This family recipe is from author Jonathan Safran Foer, and he and his grandmother shared it in a video with Martha. No matter how, or if, you celebrate Pesach, go ahead and try the soup. There really is nothing better than a pot of soup simmering away on the stove. You can even get a head start on the Four Cups and have a glass. Alright, you really shouldn't get a head start, but you can have a glass of wine while waiting for things to simmer and chill and boil. Just make sure it's Manischewitz!
I love recipes that require chopping and mincing. Just standing at the counter, vegetables already peeled and prepped, using the big cutting board, arranging things in piles. Heaven on earth.

Into the oil the veggies go! I put most of the vegetables back in the soup, or ate them before they went back in the soup. I bet you could purée the really mushy ones, or even purée them and thin them out with veg stock or water for an entirely different soup. Two soups out of one! 

I need to replenish my bay leaves, but the thyme is fresh out of the garden!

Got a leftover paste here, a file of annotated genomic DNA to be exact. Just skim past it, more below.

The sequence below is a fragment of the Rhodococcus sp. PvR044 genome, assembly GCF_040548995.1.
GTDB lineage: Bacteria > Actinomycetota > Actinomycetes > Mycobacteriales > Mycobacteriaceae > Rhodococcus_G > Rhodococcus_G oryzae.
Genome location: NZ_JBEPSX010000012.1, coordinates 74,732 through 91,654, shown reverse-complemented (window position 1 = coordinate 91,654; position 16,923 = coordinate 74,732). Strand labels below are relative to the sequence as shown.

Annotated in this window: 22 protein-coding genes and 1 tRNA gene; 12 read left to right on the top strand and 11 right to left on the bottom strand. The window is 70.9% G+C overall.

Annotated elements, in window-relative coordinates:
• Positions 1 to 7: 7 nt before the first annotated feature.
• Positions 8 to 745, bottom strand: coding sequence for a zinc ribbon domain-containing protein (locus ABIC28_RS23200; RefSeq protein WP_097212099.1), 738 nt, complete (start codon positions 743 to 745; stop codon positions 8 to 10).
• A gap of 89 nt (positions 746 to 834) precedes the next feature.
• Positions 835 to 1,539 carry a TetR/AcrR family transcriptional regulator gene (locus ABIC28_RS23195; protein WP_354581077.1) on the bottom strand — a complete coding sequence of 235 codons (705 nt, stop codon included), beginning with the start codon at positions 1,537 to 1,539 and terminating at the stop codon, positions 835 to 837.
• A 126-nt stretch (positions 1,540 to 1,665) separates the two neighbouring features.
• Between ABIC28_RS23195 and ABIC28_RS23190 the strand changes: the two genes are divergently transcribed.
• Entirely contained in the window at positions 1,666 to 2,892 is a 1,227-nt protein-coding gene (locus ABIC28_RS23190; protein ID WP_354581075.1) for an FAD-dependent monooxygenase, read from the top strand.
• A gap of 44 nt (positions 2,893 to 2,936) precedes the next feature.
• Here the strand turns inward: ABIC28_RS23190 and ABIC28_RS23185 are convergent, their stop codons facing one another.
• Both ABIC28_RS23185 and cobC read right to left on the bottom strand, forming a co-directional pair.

Simmering away. After 45 minutes I removed the vegetables with a spider before the soup was poured through a sieve and separated from the solids.

Making the matzo balls should have been the first thing posted, since you want them to chill while you make the soup, but I actually made the soup the day before. 

Eating chametz, or food made with leavened grain, is forbidden during Passover as a remembrance of the Israelites escape from Egypt. They fled from Pharoah in such haste that their bread dough didn't have time to rise.

Boiling away. I didn't know, until reading this recipe, that you can freeze matzo balls. You just do everything up to the point of dropping them in the water, put them on a waxed paper lined cookie sheet to freeze in the freezer until solid, and then into containers they go. Much like freezing berries.

Seasoned with salt and pepper, and the dill thrown in at the end, the soup is fresh and tasty. The matzo balls are the perfect comfort food for Passover, or when the temperature is dropping and snow is on the way. Yes, that, too, is happening on this first night of Passover. At least these hyacinths I picked yesterday are still around to remind me that it IS Spring.

Tuesday, April 8, 2014

At Last, Spring Has Sprung

Just in time to divert my attention from another day of discovering losses from this awful winter, such as the tree peony that was heaved and snapped at the base from the heavy snow (I'm guessing), or the complete disregard by the rabbits for the life of any living plant, Spring arrived.

Time to take a breath, enjoy, and really get to work.

Out front, under the dappled shade of the rather large ornamental cherry's branches, the Siberian squill (Scilla siberica) has really spread out nicely. There are so many new plants this year, and they are just barely beginning to open.